Wuhan, 2010: Chinese farmer Yang Youde fires his homemade cannon on the outskirts of Wuhan, Hubei province. Yang uses the cannons, which are made out of a wheelbarrow, pipes and fire rockets, to defend his fields against property developers who want his land.
Photograph: AFP/Getty Images.

Wenling, 2012: A house sits in the middle of a newly built road in the city, east China.
Photograph: Imaginechina/Rex Features.

Chongqing, 2007: A house, whose owner refused to accept a compensation deal by a property developer, is surrounded by the ongoing excavation at a construction site.
Photograph: China Photos/Getty Images AsiaPac.

Hefei 2010: A partially demolished nail house, the last house in the area.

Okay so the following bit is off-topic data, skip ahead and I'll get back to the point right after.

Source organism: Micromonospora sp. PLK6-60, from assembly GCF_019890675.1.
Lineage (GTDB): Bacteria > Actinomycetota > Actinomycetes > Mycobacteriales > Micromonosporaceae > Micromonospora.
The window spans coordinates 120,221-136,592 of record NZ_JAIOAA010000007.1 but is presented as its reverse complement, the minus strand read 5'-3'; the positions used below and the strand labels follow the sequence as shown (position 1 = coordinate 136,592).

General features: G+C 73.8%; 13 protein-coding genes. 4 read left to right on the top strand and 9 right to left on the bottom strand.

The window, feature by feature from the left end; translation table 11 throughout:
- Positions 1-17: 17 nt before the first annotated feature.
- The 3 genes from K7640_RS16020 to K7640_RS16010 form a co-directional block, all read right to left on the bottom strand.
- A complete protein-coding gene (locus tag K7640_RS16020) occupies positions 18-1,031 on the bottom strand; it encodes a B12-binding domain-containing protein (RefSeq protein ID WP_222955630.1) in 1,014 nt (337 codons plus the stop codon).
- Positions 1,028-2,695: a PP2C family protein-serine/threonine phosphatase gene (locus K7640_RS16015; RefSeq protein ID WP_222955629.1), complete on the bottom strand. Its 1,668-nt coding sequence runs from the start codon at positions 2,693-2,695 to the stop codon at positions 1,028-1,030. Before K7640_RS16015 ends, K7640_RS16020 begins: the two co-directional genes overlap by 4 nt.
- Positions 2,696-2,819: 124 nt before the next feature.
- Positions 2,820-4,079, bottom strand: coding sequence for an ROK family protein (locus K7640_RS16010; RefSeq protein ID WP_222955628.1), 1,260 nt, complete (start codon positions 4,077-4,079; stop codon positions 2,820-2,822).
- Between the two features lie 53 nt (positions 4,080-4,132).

Photograph: Jianan Yu/Reuters.

Hefei, 2008: A nail house at a construction site being developed for apartment blocks. The banner reads “strongly requesting the government to punish the developer who demolished my house, give back my home”.
Photograph: Jianan Yu/Reuters.

Kunming, 2010: Zhao Xing, 58, collects water near his partially demolished house at a construction site in Yunnan province. Zhao refused to move because of unsatisfactory compensation for his property, even though the water and electricity supply had been cut.
Photograph: Reuters.

The Guardian writes: “Land seizures have been a problem for years in China, and have given rise to the term ‘nail house’ to describe a holdout tenant or occupant, likening them to a nail refusing to be hammered down.”

CITIES, spatial poetics

spatial poetics: nail houses

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